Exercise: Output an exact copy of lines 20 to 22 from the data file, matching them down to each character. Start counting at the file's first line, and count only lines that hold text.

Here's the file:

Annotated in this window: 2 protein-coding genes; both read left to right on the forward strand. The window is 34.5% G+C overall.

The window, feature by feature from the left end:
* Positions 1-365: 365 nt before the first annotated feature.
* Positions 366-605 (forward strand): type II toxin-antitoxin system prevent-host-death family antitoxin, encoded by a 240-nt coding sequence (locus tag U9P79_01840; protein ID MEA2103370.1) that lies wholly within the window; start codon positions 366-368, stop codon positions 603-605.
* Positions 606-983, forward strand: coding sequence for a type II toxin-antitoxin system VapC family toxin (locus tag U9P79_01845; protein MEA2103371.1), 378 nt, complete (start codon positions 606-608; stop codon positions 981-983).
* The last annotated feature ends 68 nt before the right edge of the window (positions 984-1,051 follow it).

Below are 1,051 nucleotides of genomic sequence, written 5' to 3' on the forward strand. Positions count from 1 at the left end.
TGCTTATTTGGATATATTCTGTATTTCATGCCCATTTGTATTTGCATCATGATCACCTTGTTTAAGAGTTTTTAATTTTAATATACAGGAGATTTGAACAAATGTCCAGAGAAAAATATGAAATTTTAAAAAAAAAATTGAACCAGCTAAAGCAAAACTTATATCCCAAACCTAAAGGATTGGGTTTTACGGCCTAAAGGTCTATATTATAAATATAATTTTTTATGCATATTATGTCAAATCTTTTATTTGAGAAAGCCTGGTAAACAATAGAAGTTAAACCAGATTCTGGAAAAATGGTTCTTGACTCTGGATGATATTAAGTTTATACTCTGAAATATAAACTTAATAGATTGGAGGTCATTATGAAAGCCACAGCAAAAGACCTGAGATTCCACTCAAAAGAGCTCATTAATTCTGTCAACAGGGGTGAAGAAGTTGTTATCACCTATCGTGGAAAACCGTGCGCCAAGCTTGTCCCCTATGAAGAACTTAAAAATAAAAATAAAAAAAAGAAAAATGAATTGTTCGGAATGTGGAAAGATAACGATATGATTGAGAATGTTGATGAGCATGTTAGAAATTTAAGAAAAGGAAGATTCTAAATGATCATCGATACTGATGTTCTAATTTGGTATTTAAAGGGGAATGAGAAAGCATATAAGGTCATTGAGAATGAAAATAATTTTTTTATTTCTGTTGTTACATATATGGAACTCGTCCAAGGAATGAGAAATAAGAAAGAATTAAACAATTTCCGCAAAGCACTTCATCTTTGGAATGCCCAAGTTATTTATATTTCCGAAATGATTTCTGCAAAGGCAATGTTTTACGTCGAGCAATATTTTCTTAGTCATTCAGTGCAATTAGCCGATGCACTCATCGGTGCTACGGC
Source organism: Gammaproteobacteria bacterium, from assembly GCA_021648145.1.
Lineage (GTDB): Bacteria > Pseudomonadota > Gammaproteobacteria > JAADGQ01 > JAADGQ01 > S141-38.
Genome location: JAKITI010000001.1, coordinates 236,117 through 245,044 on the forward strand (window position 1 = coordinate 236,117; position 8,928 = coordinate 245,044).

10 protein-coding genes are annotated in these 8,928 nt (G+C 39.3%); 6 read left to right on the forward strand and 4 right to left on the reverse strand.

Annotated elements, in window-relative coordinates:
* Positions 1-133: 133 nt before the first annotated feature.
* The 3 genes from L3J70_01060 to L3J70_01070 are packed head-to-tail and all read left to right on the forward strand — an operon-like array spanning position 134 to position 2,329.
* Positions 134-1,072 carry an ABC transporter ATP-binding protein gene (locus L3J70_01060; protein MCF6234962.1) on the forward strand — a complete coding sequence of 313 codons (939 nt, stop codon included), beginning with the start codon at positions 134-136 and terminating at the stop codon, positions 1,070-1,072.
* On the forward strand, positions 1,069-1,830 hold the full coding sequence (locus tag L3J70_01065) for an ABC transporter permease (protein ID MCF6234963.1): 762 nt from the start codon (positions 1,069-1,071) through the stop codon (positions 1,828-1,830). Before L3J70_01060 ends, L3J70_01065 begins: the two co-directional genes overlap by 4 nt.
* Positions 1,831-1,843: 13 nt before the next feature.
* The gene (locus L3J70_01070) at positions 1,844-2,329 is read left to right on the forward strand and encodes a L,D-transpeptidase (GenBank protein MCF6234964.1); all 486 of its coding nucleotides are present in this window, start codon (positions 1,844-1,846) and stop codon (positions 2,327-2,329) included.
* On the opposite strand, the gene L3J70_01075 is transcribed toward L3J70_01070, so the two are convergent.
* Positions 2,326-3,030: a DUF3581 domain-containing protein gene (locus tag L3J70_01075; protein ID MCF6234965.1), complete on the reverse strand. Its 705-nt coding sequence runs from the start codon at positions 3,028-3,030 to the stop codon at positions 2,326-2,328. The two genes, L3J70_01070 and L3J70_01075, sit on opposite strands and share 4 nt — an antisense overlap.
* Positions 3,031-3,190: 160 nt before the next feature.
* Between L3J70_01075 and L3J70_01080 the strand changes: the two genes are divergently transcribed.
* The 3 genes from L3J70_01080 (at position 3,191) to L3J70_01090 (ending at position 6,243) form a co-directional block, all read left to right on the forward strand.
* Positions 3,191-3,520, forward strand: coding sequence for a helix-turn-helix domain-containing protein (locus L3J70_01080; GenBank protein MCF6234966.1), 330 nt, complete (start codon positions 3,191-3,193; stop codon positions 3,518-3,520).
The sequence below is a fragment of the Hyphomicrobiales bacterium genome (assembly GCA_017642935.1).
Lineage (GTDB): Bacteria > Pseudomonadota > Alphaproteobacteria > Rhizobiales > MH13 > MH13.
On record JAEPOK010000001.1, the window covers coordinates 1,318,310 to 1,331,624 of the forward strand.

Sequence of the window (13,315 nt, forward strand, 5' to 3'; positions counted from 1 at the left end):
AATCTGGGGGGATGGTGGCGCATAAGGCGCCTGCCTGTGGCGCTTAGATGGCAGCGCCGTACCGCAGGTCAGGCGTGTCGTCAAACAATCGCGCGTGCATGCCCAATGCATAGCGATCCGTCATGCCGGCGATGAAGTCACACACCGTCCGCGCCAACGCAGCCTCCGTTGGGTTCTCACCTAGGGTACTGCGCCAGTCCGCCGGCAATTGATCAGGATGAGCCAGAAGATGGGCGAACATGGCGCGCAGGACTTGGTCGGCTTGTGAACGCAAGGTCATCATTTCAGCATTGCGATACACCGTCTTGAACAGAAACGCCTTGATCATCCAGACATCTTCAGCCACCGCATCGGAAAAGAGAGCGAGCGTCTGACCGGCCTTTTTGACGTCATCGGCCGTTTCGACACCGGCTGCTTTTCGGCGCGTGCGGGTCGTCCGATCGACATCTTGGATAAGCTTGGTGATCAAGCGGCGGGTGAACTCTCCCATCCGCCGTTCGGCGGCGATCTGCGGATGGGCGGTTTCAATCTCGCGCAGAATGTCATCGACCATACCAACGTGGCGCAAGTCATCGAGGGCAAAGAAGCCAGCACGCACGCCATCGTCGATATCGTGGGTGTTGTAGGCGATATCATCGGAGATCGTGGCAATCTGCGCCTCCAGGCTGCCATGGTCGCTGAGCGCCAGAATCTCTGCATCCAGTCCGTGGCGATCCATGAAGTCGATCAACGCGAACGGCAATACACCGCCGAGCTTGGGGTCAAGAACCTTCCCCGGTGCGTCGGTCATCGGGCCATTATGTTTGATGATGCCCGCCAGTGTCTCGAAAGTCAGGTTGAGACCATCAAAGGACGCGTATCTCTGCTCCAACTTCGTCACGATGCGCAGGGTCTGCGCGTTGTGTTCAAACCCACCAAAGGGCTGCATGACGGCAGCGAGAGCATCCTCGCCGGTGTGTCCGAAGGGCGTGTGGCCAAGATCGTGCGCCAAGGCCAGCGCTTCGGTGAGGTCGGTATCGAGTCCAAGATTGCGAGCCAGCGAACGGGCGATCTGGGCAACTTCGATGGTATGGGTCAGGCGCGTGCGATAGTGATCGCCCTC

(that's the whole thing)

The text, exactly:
* On the opposite strand, the gene L3J70_01075 is transcribed toward L3J70_01070, so the two are convergent.
* Positions 2,326-3,030: a DUF3581 domain-containing protein gene (locus tag L3J70_01075; protein ID MCF6234965.1), complete on the reverse strand. Its 705-nt coding sequence runs from the start codon at positions 3,028-3,030 to the stop codon at positions 2,326-2,328. The two genes, L3J70_01070 and L3J70_01075, sit on opposite strands and share 4 nt — an antisense overlap.
* Positions 3,031-3,190: 160 nt before the next feature.